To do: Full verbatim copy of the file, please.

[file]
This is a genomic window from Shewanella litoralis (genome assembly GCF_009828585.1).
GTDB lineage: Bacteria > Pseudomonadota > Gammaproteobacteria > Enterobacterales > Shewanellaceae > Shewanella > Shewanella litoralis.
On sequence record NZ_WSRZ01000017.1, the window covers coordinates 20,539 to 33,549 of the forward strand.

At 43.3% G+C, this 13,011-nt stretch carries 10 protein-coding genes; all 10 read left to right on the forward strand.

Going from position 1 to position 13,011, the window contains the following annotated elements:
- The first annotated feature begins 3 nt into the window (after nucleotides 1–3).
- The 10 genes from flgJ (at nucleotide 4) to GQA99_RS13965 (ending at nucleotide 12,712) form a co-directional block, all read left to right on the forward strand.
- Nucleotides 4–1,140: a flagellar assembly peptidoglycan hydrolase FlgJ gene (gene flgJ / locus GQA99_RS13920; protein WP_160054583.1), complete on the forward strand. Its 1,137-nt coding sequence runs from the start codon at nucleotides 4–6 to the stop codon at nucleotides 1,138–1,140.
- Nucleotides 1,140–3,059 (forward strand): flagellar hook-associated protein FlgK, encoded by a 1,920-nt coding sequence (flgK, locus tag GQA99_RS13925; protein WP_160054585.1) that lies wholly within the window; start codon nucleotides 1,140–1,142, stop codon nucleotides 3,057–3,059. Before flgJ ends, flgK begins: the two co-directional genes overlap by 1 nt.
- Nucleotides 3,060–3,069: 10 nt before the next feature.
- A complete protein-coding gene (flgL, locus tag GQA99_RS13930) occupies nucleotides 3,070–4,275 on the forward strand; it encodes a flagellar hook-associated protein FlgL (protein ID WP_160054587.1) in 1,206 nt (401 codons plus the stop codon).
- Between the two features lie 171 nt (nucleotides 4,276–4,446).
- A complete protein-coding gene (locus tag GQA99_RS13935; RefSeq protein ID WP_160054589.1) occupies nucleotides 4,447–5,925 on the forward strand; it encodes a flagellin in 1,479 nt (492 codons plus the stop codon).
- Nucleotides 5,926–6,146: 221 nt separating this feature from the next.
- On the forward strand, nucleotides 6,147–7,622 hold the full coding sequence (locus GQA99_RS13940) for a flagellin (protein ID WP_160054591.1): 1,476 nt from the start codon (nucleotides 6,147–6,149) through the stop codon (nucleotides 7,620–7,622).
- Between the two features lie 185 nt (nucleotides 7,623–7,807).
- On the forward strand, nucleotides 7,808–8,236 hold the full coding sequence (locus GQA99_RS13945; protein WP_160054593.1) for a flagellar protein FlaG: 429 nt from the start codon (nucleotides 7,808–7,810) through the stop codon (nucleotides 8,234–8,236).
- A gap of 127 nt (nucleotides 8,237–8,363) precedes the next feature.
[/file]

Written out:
This is a genomic window from Shewanella litoralis (genome assembly GCF_009828585.1).
GTDB lineage: Bacteria > Pseudomonadota > Gammaproteobacteria > Enterobacterales > Shewanellaceae > Shewanella > Shewanella litoralis.
On sequence record NZ_WSRZ01000017.1, the window covers coordinates 20,539 to 33,549 of the forward strand.

At 43.3% G+C, this 13,011-nt stretch carries 10 protein-coding genes; all 10 read left to right on the forward strand.

Going from position 1 to position 13,011, the window contains the following annotated elements:
- The first annotated feature begins 3 nt into the window (after nucleotides 1–3).
- The 10 genes from flgJ (at nucleotide 4) to GQA99_RS13965 (ending at nucleotide 12,712) form a co-directional block, all read left to right on the forward strand.
- Nucleotides 4–1,140: a flagellar assembly peptidoglycan hydrolase FlgJ gene (gene flgJ / locus GQA99_RS13920; protein WP_160054583.1), complete on the forward strand. Its 1,137-nt coding sequence runs from the start codon at nucleotides 4–6 to the stop codon at nucleotides 1,138–1,140.
- Nucleotides 1,140–3,059 (forward strand): flagellar hook-associated protein FlgK, encoded by a 1,920-nt coding sequence (flgK, locus tag GQA99_RS13925; protein WP_160054585.1) that lies wholly within the window; start codon nucleotides 1,140–1,142, stop codon nucleotides 3,057–3,059. Before flgJ ends, flgK begins: the two co-directional genes overlap by 1 nt.
- Nucleotides 3,060–3,069: 10 nt before the next feature.
- A complete protein-coding gene (flgL, locus tag GQA99_RS13930) occupies nucleotides 3,070–4,275 on the forward strand; it encodes a flagellar hook-associated protein FlgL (protein ID WP_160054587.1) in 1,206 nt (401 codons plus the stop codon).
- Between the two features lie 171 nt (nucleotides 4,276–4,446).
- A complete protein-coding gene (locus tag GQA99_RS13935; RefSeq protein ID WP_160054589.1) occupies nucleotides 4,447–5,925 on the forward strand; it encodes a flagellin in 1,479 nt (492 codons plus the stop codon).
- Nucleotides 5,926–6,146: 221 nt separating this feature from the next.
- On the forward strand, nucleotides 6,147–7,622 hold the full coding sequence (locus GQA99_RS13940) for a flagellin (protein ID WP_160054591.1): 1,476 nt from the start codon (nucleotides 6,147–6,149) through the stop codon (nucleotides 7,620–7,622).
- Between the two features lie 185 nt (nucleotides 7,623–7,807).
- On the forward strand, nucleotides 7,808–8,236 hold the full coding sequence (locus GQA99_RS13945; protein WP_160054593.1) for a flagellar protein FlaG: 429 nt from the start codon (nucleotides 7,808–7,810) through the stop codon (nucleotides 8,234–8,236).
- A gap of 127 nt (nucleotides 8,237–8,363) precedes the next feature.